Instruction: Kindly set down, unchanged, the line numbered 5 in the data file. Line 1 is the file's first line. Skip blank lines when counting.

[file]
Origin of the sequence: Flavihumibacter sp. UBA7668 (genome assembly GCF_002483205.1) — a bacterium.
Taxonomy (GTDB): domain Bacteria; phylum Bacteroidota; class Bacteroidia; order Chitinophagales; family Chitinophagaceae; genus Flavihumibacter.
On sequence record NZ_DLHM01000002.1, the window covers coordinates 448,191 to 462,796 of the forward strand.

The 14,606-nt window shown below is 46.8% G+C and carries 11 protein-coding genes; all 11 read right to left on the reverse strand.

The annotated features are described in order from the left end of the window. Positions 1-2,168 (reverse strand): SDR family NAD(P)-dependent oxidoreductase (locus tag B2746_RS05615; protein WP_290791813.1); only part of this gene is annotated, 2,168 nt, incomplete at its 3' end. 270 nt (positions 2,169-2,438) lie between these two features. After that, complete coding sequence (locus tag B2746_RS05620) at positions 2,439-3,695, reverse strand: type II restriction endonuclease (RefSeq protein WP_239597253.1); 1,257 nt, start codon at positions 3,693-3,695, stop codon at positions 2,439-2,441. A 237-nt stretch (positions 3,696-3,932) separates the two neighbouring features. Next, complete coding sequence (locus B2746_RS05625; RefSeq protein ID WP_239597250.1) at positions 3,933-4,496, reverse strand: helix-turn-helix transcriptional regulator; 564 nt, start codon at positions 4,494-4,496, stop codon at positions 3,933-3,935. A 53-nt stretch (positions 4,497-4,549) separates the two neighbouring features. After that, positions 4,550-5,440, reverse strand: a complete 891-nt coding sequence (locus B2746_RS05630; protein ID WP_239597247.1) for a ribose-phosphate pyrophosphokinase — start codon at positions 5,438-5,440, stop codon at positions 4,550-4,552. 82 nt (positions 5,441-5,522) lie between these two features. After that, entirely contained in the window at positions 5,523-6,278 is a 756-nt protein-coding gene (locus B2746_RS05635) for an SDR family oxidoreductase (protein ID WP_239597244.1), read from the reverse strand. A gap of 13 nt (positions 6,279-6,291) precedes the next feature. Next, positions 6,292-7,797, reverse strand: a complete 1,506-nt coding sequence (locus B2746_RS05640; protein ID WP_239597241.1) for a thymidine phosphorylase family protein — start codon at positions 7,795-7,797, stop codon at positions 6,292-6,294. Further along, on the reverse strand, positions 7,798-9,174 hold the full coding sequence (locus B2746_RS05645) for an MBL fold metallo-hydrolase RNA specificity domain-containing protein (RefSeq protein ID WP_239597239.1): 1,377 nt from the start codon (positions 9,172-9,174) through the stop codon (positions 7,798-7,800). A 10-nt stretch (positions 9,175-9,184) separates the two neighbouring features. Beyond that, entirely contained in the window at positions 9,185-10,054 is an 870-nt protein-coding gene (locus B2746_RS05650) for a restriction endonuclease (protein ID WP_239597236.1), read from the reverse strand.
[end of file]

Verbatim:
The annotated features are described in order from the left end of the window. Positions 1-2,168 (reverse strand): SDR family NAD(P)-dependent oxidoreductase (locus tag B2746_RS05615; protein WP_290791813.1); only part of this gene is annotated, 2,168 nt, incomplete at its 3' end. 270 nt (positions 2,169-2,438) lie between these two features. After that, complete coding sequence (locus tag B2746_RS05620) at positions 2,439-3,695, reverse strand: type II restriction endonuclease (RefSeq protein WP_239597253.1); 1,257 nt, start codon at positions 3,693-3,695, stop codon at positions 2,439-2,441. A 237-nt stretch (positions 3,696-3,932) separates the two neighbouring features. Next, complete coding sequence (locus B2746_RS05625; RefSeq protein ID WP_239597250.1) at positions 3,933-4,496, reverse strand: helix-turn-helix transcriptional regulator; 564 nt, start codon at positions 4,494-4,496, stop codon at positions 3,933-3,935. A 53-nt stretch (positions 4,497-4,549) separates the two neighbouring features. After that, positions 4,550-5,440, reverse strand: a complete 891-nt coding sequence (locus B2746_RS05630; protein ID WP_239597247.1) for a ribose-phosphate pyrophosphokinase — start codon at positions 5,438-5,440, stop codon at positions 4,550-4,552. 82 nt (positions 5,441-5,522) lie between these two features. After that, entirely contained in the window at positions 5,523-6,278 is a 756-nt protein-coding gene (locus B2746_RS05635) for an SDR family oxidoreductase (protein ID WP_239597244.1), read from the reverse strand. A gap of 13 nt (positions 6,279-6,291) precedes the next feature. Next, positions 6,292-7,797, reverse strand: a complete 1,506-nt coding sequence (locus B2746_RS05640; protein ID WP_239597241.1) for a thymidine phosphorylase family protein — start codon at positions 7,795-7,797, stop codon at positions 6,292-6,294. Further along, on the reverse strand, positions 7,798-9,174 hold the full coding sequence (locus B2746_RS05645) for an MBL fold metallo-hydrolase RNA specificity domain-containing protein (RefSeq protein ID WP_239597239.1): 1,377 nt from the start codon (positions 9,172-9,174) through the stop codon (positions 7,798-7,800). A 10-nt stretch (positions 9,175-9,184) separates the two neighbouring features. Beyond that, entirely contained in the window at positions 9,185-10,054 is an 870-nt protein-coding gene (locus B2746_RS05650) for a restriction endonuclease (protein ID WP_239597236.1), read from the reverse strand.